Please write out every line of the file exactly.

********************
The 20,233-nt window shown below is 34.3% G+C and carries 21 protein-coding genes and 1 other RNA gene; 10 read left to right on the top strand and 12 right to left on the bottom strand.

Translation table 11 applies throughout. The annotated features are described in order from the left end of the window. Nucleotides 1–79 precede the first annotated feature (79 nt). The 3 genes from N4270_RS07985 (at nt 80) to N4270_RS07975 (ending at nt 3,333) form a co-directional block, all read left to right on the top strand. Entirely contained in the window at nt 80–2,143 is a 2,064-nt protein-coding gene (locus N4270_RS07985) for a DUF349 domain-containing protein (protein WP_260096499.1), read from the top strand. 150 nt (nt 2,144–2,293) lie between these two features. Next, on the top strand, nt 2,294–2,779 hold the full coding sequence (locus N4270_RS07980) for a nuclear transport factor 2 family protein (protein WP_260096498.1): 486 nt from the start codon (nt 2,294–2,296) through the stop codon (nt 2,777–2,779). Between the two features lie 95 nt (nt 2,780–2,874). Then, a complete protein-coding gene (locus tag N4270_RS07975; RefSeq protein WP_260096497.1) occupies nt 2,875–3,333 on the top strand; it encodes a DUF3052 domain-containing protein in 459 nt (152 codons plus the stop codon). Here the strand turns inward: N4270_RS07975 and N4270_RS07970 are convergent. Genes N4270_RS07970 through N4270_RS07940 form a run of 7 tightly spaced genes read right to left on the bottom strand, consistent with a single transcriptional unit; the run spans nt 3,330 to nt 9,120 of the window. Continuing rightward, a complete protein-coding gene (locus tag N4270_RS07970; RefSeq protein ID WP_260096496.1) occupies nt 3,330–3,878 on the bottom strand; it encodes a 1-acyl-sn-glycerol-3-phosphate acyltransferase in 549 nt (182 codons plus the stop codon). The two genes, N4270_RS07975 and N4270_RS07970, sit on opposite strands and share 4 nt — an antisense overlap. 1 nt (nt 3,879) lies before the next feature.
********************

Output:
The 20,233-nt window shown below is 34.3% G+C and carries 21 protein-coding genes and 1 other RNA gene; 10 read left to right on the top strand and 12 right to left on the bottom strand.

Translation table 11 applies throughout. The annotated features are described in order from the left end of the window. Nucleotides 1–79 precede the first annotated feature (79 nt). The 3 genes from N4270_RS07985 (at nt 80) to N4270_RS07975 (ending at nt 3,333) form a co-directional block, all read left to right on the top strand. Entirely contained in the window at nt 80–2,143 is a 2,064-nt protein-coding gene (locus N4270_RS07985) for a DUF349 domain-containing protein (protein WP_260096499.1), read from the top strand. 150 nt (nt 2,144–2,293) lie between these two features. Next, on the top strand, nt 2,294–2,779 hold the full coding sequence (locus N4270_RS07980) for a nuclear transport factor 2 family protein (protein WP_260096498.1): 486 nt from the start codon (nt 2,294–2,296) through the stop codon (nt 2,777–2,779). Between the two features lie 95 nt (nt 2,780–2,874). Then, a complete protein-coding gene (locus tag N4270_RS07975; RefSeq protein WP_260096497.1) occupies nt 2,875–3,333 on the top strand; it encodes a DUF3052 domain-containing protein in 459 nt (152 codons plus the stop codon). Here the strand turns inward: N4270_RS07975 and N4270_RS07970 are convergent. Genes N4270_RS07970 through N4270_RS07940 form a run of 7 tightly spaced genes read right to left on the bottom strand, consistent with a single transcriptional unit; the run spans nt 3,330 to nt 9,120 of the window. Continuing rightward, a complete protein-coding gene (locus tag N4270_RS07970; RefSeq protein ID WP_260096496.1) occupies nt 3,330–3,878 on the bottom strand; it encodes a 1-acyl-sn-glycerol-3-phosphate acyltransferase in 549 nt (182 codons plus the stop codon). The two genes, N4270_RS07975 and N4270_RS07970, sit on opposite strands and share 4 nt — an antisense overlap. 1 nt (nt 3,879) lies before the next feature.